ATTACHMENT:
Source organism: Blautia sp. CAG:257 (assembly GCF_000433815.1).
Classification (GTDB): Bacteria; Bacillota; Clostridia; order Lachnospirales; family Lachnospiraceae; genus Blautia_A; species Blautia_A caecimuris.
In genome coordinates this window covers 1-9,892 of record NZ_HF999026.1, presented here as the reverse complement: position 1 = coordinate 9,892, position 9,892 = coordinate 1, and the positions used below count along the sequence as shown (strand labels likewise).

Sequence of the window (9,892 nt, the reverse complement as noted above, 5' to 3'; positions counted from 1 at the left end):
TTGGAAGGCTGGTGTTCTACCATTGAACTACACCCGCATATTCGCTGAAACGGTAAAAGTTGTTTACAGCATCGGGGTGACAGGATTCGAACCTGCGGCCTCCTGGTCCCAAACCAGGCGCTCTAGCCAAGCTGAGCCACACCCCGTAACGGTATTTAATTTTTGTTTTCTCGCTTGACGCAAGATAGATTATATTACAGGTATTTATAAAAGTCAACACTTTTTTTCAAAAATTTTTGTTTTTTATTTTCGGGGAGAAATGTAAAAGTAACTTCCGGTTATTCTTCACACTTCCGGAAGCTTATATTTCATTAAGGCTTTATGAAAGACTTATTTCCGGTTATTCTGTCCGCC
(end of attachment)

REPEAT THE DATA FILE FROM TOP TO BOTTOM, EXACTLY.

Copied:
Source organism: Blautia sp. CAG:257 (assembly GCF_000433815.1).
Classification (GTDB): Bacteria; Bacillota; Clostridia; order Lachnospirales; family Lachnospiraceae; genus Blautia_A; species Blautia_A caecimuris.
In genome coordinates this window covers 1-9,892 of record NZ_HF999026.1, presented here as the reverse complement: position 1 = coordinate 9,892, position 9,892 = coordinate 1, and the positions used below count along the sequence as shown (strand labels likewise).

Sequence of the window (9,892 nt, the reverse complement as noted above, 5' to 3'; positions counted from 1 at the left end):
TTGGAAGGCTGGTGTTCTACCATTGAACTACACCCGCATATTCGCTGAAACGGTAAAAGTTGTTTACAGCATCGGGGTGACAGGATTCGAACCTGCGGCCTCCTGGTCCCAAACCAGGCGCTCTAGCCAAGCTGAGCCACACCCCGTAACGGTATTTAATTTTTGTTTTCTCGCTTGACGCAAGATAGATTATATTACAGGTATTTATAAAAGTCAACACTTTTTTTCAAAAATTTTTGTTTTTTATTTTCGGGGAGAAATGTAAAAGTAACTTCCGGTTATTCTTCACACTTCCGGAAGCTTATATTTCATTAAGGCTTTATGAAAGACTTATTTCCGGTTATTCTGTCCGCC